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Essays on Reference, Language, and Mind$
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Keith Donnellan, Joseph Almog, and Paolo Leonardi

Print publication date: 2012

Print ISBN-13: 9780199857999

Published to Oxford Scholarship Online: May 2015

DOI: 10.1093/acprof:osobl/9780199857999.001.0001

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Putting Humpty Dumpty Together Again

Putting Humpty Dumpty Together Again

(p.31) [2] Putting Humpty Dumpty Together Again
Essays on Reference, Language, and Mind

Keith Donnellan

Joseph Almog

Paolo Leonardi

Oxford University Press

This chapter examines Alfred MacKay's views on definite descriptions and his reference to Humpty Dumpty's theory of meaning. Humpty Dumpty believes himself to be master of the meaning of his words, implying that if he intends a word to mean such, then it will mean that when he uses it. The principle that MacKay draws from Humpty Dumpty's conversation with Alice is that the rules of one's language dictate the meaning of one's words, and intentions are powerless to intervene. MacKay also uses the notion of “what the speaker is talking about” that is extensional and allows for the possibility that what the speaker is talking about is an entity that fails to fit the description he used, which he calls “near misses”.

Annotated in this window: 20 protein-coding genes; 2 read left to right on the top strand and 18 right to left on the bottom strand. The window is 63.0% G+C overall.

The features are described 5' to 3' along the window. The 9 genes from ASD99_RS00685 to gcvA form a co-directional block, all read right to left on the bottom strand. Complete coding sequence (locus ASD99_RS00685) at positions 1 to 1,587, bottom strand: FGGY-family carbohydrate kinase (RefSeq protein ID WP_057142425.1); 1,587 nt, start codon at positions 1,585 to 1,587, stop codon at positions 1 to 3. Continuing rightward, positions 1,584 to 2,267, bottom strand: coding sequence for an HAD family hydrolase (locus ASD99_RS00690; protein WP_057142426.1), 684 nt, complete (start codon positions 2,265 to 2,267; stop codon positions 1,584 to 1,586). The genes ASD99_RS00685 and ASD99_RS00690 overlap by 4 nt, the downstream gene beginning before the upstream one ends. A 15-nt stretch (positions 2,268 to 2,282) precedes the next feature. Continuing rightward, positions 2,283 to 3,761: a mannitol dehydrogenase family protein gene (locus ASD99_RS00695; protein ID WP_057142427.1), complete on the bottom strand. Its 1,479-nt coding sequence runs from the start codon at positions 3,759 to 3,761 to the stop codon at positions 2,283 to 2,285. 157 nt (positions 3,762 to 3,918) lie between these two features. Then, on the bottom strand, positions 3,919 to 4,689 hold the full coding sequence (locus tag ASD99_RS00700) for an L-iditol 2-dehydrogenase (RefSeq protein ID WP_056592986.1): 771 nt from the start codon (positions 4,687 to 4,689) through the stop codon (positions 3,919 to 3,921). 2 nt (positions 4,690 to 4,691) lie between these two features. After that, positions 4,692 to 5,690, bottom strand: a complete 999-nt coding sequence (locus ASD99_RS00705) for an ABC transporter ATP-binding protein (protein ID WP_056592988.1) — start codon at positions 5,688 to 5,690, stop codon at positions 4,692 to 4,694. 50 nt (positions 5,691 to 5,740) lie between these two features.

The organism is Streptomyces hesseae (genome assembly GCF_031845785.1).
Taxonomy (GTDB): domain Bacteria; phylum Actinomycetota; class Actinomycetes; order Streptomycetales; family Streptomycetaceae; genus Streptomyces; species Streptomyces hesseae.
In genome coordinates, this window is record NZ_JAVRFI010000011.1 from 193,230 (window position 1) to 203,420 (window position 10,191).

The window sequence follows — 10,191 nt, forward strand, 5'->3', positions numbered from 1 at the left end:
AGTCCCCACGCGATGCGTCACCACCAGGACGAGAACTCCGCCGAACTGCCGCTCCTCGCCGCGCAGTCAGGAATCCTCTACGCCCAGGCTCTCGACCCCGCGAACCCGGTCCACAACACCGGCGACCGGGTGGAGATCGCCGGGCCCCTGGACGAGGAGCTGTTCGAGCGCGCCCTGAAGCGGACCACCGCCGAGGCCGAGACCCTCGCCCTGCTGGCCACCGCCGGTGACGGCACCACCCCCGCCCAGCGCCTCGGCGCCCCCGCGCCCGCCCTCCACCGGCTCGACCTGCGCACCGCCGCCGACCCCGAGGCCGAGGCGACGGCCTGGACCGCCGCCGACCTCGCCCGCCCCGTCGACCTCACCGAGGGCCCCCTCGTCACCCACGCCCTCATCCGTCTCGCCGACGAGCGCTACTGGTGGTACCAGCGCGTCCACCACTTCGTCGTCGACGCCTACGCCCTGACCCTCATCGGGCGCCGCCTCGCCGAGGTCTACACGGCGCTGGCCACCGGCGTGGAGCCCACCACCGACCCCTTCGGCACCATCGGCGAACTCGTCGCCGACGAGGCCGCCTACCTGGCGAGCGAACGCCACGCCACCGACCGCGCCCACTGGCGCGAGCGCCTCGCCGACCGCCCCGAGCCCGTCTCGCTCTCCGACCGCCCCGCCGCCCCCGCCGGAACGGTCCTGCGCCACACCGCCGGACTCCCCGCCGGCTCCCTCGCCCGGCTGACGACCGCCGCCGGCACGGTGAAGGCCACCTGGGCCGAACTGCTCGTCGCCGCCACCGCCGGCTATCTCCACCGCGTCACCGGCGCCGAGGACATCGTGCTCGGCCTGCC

Keywords:   Alfred MacKay, definite descriptions, Humpty Dumpty, theory of meaning, near misses

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